Q himself would be proud of the gadgets in this game. Anything from lock picks to breaching charges exist. The amount of tactics this implies for multiplayer is beyond imagination. You can snipe, set C4 charges, simply assault all guns blazing, use a heartbeat sensor and detect where everyone is, hell you can even blind everyone with a mad array of flashbangs and smoke grenades (which unlike most games will stay for ages). Why not put on a gas mask and lob a series of gas grenades around, ha, that'll do it! A great feature in this game is the door opening system. Most games, well every other FPS to date actually, does not incorporate any such system. You see a door, you open a door. In RS door opening is a skill that requires practice. You approach a door and have a choice: simply press the action key and open the door fast, or use your mouse wheel to manually slowly crank that door open. You can open it just a tiny bit to get a sneak peek of the room, or you can open it just enough to hurl a frag grenade in and then quickly close the door back. Bang! Then you open it fully and storm the room, which will probably be filled with dead bodies. But the best aspect is not this. The neatest, coolest, part of this system is the way you can use your smoke grenades. If you chuck one down just by the front of a closed door the smoke will go through the doorway gaps and fill the room up! Then you charge in with full smoke cover. This works in multiplayer games very well too, and gas grenades can also be used in the same way.

The single player in this game consists of 15 levels. Each level can be played over in various different modes such as lone wolf where you are placed on the map and have to make it to a waypoint on the other edge of the map. Sounds simple enough... but that waypoint and you are separated by anything up to 45 bad guys, mostly with Russian accents. So is the AI any good? When set for high difficulty settings the enemy in this game will put up a bloody good fight (did you get it? I used the word "bloody" heh). They will run after you, run away, strafe shoot, throw grenades, even call for backup which actually will arrive. The other aspect you must remember is that they have as much health as you, in most other FPS games the player is advantaged because they have a health bar and the enemy don't. Well in RS there is no advantage so each enemy tango must be treated as a worthy adversary. This good AI does not fall short when it comes to your teammates either. Many a time have my computer controlled squaddies saved my life whether it be because I couldn't be bothered to check a room before entering and they could or due to an enemy tango pinning me down and my team taking that tango out. In other words, they help which is all we can expect from them. Will they make you a cup of tea during moments of reflective silence? No. Will they tell you to stop so they can adjust your helmet strap (because they really are truly concerned for you) ? No!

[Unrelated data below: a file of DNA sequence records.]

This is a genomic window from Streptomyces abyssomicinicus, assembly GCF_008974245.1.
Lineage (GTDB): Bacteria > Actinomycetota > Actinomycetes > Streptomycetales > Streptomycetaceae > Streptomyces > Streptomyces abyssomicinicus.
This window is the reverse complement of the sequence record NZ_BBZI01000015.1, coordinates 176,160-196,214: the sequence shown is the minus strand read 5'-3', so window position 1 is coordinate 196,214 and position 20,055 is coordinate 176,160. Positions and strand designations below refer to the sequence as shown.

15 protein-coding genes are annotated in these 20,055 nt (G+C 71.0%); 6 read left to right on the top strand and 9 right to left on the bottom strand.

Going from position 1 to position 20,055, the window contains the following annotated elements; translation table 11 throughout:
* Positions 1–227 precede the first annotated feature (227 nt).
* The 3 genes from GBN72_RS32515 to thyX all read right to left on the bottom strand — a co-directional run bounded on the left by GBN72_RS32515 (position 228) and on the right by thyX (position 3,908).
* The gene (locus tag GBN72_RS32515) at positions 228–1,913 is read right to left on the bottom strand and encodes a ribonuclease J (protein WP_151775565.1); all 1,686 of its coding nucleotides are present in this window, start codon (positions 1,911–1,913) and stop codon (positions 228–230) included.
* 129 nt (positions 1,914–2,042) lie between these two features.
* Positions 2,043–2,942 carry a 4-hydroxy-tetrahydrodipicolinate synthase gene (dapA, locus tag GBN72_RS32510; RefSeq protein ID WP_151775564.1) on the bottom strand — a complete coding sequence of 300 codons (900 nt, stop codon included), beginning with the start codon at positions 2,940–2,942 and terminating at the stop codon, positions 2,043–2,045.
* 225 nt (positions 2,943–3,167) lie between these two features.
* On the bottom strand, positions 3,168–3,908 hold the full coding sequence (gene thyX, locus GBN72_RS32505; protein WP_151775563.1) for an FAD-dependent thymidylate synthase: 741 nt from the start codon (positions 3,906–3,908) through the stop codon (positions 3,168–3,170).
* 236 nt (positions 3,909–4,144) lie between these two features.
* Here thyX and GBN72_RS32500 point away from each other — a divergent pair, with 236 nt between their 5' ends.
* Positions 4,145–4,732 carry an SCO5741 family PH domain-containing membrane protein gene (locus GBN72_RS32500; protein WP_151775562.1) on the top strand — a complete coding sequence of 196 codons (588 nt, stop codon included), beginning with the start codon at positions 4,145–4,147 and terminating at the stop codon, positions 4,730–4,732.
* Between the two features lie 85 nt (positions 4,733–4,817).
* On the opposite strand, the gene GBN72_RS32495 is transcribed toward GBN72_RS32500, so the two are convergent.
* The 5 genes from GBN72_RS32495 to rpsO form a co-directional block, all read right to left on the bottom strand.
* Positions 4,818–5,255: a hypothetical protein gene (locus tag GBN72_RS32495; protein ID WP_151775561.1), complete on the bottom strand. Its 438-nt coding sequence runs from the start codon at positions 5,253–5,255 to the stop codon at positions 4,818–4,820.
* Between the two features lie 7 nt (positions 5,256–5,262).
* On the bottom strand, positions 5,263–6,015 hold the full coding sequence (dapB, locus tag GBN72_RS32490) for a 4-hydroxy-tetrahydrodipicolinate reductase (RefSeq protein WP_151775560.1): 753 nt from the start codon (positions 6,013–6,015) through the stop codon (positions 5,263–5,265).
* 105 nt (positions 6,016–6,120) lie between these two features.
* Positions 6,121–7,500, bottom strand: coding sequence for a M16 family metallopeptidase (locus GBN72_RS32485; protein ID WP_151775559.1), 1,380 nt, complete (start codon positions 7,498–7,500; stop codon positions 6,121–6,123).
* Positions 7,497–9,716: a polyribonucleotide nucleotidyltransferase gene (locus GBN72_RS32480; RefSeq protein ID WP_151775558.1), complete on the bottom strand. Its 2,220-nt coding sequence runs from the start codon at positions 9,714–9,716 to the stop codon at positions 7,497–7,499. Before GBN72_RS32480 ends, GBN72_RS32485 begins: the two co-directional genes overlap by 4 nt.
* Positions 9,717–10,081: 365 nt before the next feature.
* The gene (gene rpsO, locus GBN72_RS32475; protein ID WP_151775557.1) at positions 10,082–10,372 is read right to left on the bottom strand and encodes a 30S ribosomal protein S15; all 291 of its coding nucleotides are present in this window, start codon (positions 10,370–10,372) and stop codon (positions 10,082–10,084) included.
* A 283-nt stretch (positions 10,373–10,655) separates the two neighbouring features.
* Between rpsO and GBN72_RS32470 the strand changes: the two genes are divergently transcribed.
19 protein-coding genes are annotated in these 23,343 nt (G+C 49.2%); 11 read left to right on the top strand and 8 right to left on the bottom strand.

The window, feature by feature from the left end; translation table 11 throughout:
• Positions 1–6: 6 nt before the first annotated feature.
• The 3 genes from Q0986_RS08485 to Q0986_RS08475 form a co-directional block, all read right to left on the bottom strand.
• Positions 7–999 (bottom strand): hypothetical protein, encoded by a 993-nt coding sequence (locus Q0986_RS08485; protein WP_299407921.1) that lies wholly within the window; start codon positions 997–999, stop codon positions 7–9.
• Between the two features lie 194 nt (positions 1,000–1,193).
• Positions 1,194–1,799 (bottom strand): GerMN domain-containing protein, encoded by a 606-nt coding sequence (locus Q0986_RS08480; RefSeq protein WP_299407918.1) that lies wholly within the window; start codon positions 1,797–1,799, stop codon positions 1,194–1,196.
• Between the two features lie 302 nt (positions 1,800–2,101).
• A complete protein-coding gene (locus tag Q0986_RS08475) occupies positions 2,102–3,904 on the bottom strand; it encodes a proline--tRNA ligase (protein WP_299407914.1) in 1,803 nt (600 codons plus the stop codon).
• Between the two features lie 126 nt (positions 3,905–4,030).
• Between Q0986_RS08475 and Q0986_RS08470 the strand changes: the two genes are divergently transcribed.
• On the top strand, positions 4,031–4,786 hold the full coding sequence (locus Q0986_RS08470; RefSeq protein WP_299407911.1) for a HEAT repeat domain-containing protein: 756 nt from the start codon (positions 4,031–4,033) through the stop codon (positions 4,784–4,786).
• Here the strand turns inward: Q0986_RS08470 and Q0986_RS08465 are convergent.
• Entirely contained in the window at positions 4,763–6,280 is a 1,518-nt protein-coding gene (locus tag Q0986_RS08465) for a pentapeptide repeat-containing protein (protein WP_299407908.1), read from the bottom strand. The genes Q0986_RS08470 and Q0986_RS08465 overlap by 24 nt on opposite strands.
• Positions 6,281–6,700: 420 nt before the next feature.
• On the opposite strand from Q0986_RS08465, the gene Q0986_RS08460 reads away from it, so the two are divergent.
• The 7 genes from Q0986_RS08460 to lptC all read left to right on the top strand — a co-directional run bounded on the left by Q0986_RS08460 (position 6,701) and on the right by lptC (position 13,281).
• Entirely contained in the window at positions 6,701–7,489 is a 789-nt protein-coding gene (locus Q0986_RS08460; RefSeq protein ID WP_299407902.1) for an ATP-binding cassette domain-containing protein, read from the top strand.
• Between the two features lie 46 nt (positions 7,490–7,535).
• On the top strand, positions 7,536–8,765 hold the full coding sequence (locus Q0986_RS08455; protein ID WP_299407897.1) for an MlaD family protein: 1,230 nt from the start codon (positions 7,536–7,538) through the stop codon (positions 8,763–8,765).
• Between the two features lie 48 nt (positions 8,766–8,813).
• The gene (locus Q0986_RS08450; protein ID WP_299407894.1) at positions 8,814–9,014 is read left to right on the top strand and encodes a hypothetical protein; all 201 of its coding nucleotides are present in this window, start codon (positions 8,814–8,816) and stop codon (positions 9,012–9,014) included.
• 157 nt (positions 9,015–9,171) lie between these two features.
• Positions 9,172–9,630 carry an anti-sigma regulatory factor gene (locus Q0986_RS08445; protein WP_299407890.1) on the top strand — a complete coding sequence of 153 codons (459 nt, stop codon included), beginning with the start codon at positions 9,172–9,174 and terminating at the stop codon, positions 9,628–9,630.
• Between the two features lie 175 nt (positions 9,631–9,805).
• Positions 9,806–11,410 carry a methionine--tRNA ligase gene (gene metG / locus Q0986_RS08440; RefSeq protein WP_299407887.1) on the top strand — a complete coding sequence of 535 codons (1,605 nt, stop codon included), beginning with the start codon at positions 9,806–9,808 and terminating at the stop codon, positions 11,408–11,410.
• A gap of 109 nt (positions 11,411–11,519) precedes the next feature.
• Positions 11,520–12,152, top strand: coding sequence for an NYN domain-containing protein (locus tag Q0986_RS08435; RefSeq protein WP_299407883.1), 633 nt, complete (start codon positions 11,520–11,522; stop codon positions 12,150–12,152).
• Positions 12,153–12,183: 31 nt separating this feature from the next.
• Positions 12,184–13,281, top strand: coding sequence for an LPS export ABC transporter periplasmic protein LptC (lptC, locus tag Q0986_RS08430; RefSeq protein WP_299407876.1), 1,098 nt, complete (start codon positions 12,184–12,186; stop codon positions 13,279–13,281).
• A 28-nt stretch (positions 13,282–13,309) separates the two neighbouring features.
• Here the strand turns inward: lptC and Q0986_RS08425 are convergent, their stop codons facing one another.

Online RS is a little gem. It sparkles, no really I've seen it. At night, the box, it, it talks to me. Really it does. Anyway multiplayer consists of either your standard team versus team affair, last team standing. As well as this you can do co-operative mode which is where the game truly shines. An 8 player team can either play out one of the games missions together, including all the sub variations like Lone Wolf mode. The best variation, and the simplest, is simply a Terrorist Hunt. Your team must hunt down all of the terrorists on the map. The server can decide how many terrorists there are, and also their difficulty setting. The funnest servers host the cruel "45 Elite" settings. This is basically 45 terrorists all set for maximum difficulty! Even when all 8 players are amazing and work in a tight team this setting is tough, very damn tough. You grow to hate your enemy. If a squadmate dies you are fuelled by anger because you then know that you need to kill even more of them for the team to stand a chance. It's all a matter of ratio.

Graphics and Sound

What can I say? This game is next-gen. It is so next generation that you feel like you have travelled in time when you play it. The graphics engine is based on the Unreal Warfare one but is heavily modified. Player models don't let the side down either, even the very guns themselves are highly detailed. Cartridges will hit the ground and stay there, and one of the neatest features is the way you can see what everyone is carrying. This is not just a bunch of grenades and a pistol modelled on the player models, it's what that player is equipt with. If there are no grenades on his belt, he has no grenades. If there is one, that player has one remaining. Sound is also equally good. Each weapon has it's own unique effect, gunfire echoes around the corridors of indoor maps in a way that intensifies the immersion to a new hight. And one great aspect of most Tom Clancy games is the music! A game with good music! The dramatic score to RS is great as is the menu music, well done lads, well done.



Guns, lots of guns, a real challenge, good AI, great multiplayer, guns, lots of guns.


A few more missions would have been nice, no bullet impact marks on bodies, so many guns you forget which one you liked!


If you like FPS games, buy it

by The Critical Alien
© 2003

1 comment:

Anonymous said...

Thanks for this post, it is great